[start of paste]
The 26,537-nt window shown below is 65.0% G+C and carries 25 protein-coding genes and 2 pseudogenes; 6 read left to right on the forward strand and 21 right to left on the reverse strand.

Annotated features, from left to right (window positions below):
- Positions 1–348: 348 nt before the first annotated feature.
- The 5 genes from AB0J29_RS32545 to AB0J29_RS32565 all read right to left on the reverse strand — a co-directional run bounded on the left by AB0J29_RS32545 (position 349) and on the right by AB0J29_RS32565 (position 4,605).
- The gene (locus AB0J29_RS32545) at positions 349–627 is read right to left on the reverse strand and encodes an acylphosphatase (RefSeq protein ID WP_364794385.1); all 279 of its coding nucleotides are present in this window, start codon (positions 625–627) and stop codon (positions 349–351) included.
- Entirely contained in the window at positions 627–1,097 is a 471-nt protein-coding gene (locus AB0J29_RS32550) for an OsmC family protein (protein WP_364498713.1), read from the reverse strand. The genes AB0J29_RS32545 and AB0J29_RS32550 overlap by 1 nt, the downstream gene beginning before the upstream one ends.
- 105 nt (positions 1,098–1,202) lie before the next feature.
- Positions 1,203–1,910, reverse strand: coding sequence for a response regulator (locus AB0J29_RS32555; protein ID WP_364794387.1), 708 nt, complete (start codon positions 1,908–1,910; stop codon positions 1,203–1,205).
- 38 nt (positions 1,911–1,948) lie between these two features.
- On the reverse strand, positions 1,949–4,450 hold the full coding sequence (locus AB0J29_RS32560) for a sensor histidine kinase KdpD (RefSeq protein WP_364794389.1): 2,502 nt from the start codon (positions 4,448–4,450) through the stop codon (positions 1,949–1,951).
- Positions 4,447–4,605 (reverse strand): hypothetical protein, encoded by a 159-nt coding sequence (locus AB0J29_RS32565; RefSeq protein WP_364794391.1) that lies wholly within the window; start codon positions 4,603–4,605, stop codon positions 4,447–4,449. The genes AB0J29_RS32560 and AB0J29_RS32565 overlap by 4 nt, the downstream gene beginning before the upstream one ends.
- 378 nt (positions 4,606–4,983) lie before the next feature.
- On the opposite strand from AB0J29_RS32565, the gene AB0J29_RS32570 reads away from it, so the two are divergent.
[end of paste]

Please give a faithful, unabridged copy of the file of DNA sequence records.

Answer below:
The 26,537-nt window shown below is 65.0% G+C and carries 25 protein-coding genes and 2 pseudogenes; 6 read left to right on the forward strand and 21 right to left on the reverse strand.

Annotated features, from left to right (window positions below):
- Positions 1–348: 348 nt before the first annotated feature.
- The 5 genes from AB0J29_RS32545 to AB0J29_RS32565 all read right to left on the reverse strand — a co-directional run bounded on the left by AB0J29_RS32545 (position 349) and on the right by AB0J29_RS32565 (position 4,605).
- The gene (locus AB0J29_RS32545) at positions 349–627 is read right to left on the reverse strand and encodes an acylphosphatase (RefSeq protein ID WP_364794385.1); all 279 of its coding nucleotides are present in this window, start codon (positions 625–627) and stop codon (positions 349–351) included.
- Entirely contained in the window at positions 627–1,097 is a 471-nt protein-coding gene (locus AB0J29_RS32550) for an OsmC family protein (protein WP_364498713.1), read from the reverse strand. The genes AB0J29_RS32545 and AB0J29_RS32550 overlap by 1 nt, the downstream gene beginning before the upstream one ends.
- 105 nt (positions 1,098–1,202) lie before the next feature.
- Positions 1,203–1,910, reverse strand: coding sequence for a response regulator (locus AB0J29_RS32555; protein ID WP_364794387.1), 708 nt, complete (start codon positions 1,908–1,910; stop codon positions 1,203–1,205).
- 38 nt (positions 1,911–1,948) lie between these two features.
- On the reverse strand, positions 1,949–4,450 hold the full coding sequence (locus AB0J29_RS32560) for a sensor histidine kinase KdpD (RefSeq protein WP_364794389.1): 2,502 nt from the start codon (positions 4,448–4,450) through the stop codon (positions 1,949–1,951).
- Positions 4,447–4,605 (reverse strand): hypothetical protein, encoded by a 159-nt coding sequence (locus AB0J29_RS32565; RefSeq protein WP_364794391.1) that lies wholly within the window; start codon positions 4,603–4,605, stop codon positions 4,447–4,449. The genes AB0J29_RS32560 and AB0J29_RS32565 overlap by 4 nt, the downstream gene beginning before the upstream one ends.
- 378 nt (positions 4,606–4,983) lie before the next feature.
- On the opposite strand from AB0J29_RS32565, the gene AB0J29_RS32570 reads away from it, so the two are divergent.